Groupers are a style of reef fish from several genera. They have stout bodies and gaping mouths with distinctive teeth-plates that would make an octopus cringe. The Gag grouper is sustainably fished in the eastern Gulf of Mexico.

Groupers hover and dart - often ambushing prey. The largest on record is 880 lbs and 11.5 ft. long.

Offshore Fishing

Opting for an offshore fishing charter is easy, with the Gulf and the Atlantic just a coin toss away. Marathon Florida fishing is characterized as Coastal pelagic, where fish inhabit sunlit waters up to about 655 feet deep, typically above the continental ledge. One of the area's best spots is The Marathon Hump – where the water reaches depths of 1,000 feet, perfect water for that record catch.

While in open waters, you might hook onto some blackfin tuna, mahi-mahi, sailfish, a bull shark, blacktip shark, or shortfin mako shark.

Blackfin Tuna

Photo Credit: sealeveler via Instagram

The blackfin Tuna grows to about four feet in length. It is easily identified by a dark-blue to black stripe across its back and a silver belly. Other Tuna family members found in the area include Yellowfin, Wahoo, Skipjack, and Mackerel.

The blackfin Tuna prefers deeper waters. The Marathon Hump, or "the hump," as locals call it, is a well-known hotbed.

Mahi Mahi

Photo Credit: MPH Photos

Every fisherman has deep-sea dreams. Experiencing hours in the fight, catching something unique. The Mahi Mahi, also known as dolphinfish, is a surface-dwelling ray-finned fish.

These fish are elusive, and they fight with unbelievable stamina. If you happen to hook a Mahi Mahi, hang on for the ride of your life.

Mutton Snapper

Photo Credit: Geofox

The Mutton Snapper is a predatory species that is highly edible -- crucial in recreational, commercial, and artisanal fisheries. Preferring clear, warmer waters - offshore reefs or rock rubble, the Mutton Snapper has a moderately deep, almond-shaped body, olive-green body, and blue eyes.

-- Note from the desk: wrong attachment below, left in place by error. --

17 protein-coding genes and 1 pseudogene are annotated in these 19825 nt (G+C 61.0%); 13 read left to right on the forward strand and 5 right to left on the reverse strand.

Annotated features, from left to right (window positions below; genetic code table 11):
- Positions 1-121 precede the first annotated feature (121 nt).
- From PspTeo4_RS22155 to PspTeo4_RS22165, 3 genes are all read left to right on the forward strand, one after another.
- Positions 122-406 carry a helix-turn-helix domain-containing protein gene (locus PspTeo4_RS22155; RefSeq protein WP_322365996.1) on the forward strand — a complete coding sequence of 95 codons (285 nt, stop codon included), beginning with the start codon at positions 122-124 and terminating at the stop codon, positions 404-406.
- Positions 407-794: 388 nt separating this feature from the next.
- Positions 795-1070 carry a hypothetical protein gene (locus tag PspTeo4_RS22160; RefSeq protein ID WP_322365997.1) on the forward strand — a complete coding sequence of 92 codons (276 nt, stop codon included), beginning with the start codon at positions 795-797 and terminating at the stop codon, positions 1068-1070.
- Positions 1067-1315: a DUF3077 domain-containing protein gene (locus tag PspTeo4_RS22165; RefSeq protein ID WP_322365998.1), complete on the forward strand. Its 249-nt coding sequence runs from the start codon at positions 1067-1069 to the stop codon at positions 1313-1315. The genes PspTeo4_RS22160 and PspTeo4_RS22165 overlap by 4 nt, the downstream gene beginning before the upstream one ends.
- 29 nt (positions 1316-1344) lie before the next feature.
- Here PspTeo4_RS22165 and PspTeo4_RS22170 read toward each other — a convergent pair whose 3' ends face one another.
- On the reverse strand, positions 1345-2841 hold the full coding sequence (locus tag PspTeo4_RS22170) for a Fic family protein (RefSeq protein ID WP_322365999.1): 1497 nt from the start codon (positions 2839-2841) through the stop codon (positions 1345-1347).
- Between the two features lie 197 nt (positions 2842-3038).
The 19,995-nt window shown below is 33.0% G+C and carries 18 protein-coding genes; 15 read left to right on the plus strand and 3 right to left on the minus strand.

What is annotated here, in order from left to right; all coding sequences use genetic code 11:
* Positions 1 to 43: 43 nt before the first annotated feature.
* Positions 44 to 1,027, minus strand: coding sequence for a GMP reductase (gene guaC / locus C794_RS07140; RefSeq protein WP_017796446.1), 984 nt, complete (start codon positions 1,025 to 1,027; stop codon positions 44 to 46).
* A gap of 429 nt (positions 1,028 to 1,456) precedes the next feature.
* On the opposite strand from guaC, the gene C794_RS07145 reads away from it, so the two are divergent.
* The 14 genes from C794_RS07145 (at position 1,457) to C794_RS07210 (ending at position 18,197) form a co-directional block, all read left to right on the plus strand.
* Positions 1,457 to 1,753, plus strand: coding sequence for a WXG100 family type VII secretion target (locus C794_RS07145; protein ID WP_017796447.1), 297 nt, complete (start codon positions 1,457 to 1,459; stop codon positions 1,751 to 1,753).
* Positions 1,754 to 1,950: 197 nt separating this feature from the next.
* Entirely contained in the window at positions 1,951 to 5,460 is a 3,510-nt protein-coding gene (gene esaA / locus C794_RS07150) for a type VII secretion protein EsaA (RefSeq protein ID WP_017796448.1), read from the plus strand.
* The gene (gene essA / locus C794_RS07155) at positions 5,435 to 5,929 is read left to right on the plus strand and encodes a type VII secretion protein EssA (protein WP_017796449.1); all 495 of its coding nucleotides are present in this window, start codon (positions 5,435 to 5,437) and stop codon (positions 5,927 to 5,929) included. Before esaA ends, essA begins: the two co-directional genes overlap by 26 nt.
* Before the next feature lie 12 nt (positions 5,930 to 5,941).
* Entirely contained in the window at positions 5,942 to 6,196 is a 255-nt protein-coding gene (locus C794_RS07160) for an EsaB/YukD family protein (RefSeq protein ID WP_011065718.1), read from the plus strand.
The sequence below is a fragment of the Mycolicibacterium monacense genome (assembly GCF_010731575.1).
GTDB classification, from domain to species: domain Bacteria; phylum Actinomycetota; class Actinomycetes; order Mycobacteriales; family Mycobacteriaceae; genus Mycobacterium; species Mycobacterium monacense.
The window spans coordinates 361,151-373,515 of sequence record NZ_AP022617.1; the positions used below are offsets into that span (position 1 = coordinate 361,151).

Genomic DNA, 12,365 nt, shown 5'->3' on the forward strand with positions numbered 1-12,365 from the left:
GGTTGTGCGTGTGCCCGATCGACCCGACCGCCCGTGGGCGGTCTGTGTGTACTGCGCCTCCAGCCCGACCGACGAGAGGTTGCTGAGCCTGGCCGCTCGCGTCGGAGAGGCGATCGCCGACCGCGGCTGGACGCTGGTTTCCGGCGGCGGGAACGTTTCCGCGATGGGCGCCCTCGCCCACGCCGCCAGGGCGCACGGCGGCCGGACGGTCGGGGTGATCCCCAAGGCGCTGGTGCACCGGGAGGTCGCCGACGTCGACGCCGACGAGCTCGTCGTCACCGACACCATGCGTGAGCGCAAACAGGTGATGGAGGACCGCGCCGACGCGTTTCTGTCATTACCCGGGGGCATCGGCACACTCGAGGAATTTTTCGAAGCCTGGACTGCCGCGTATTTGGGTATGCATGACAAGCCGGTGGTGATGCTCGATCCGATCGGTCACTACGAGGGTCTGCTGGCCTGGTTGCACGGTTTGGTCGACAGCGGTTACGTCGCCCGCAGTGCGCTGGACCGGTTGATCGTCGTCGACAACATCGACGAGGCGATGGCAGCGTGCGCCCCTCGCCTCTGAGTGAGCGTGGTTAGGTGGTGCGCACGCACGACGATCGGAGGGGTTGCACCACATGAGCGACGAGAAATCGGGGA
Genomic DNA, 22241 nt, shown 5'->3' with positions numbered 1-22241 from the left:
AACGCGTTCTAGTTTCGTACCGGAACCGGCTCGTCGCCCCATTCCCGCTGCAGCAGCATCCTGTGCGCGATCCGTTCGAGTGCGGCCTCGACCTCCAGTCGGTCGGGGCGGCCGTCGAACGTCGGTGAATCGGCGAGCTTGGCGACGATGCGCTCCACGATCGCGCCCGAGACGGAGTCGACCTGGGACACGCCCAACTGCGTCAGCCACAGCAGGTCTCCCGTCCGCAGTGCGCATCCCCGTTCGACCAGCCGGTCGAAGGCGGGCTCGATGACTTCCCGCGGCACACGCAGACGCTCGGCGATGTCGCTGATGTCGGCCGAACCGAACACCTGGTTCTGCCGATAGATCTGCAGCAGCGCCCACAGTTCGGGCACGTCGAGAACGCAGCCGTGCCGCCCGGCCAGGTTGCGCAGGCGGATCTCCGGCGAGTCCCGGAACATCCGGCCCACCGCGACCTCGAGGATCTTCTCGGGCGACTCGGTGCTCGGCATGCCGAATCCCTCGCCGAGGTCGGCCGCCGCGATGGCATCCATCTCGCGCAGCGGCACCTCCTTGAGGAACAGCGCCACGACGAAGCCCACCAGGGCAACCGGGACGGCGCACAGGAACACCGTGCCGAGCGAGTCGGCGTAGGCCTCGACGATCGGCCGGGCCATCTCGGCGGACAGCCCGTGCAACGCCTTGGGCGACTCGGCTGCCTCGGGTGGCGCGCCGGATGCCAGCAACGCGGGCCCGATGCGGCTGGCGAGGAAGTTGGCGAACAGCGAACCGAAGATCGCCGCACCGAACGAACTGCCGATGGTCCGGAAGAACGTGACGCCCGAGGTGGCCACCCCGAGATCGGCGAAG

Live bait works best for Mutton Snapper, depending on the time of year. A deep-sea fishing charter can help you find the proper depth to land one.

Shortfin Mako Shark

Photo Credit: Alessandro De Maddalena

The most common shark around Marathon is the Shortfin Mako Shark, although occasionally, a black tip or bull shark will swim into view.

The Mako is a highly edible mackerel shark and one of the most aggressive predatory sharks. Identified by its pointy snout and long gill slits. Its body is a dark blue to gray on the top part with blue-tinged metallic sides and a white belly.

Difficult to catch, it is sought as a game trophy. Popular techniques include throwing chum or high-speed trolling with a line of lures to attract the shark.


Photo Credit: bekirevren

Billfish are plentiful throughout the Gulf Stream, but the sailfish is the prize. Recognized as the fastest marine animal on Earth, these are incredible fighters who grow to 4 or 5 feet and average about 200lb. Their distinct retractible ridge and long bill resemble a Swordfish or Blue Marlin.

They prefer colder, deeper waters and can be found off of Marathon's shore. Marathon Florida offers sugar-white beaches, a tropical climate, and year-round fishing for dozens of marine and freshwater species. But, there are a few species on the 'off-limit' list, and marine protection is vital for the areas around Marathon, Florida, and the Florida Keys.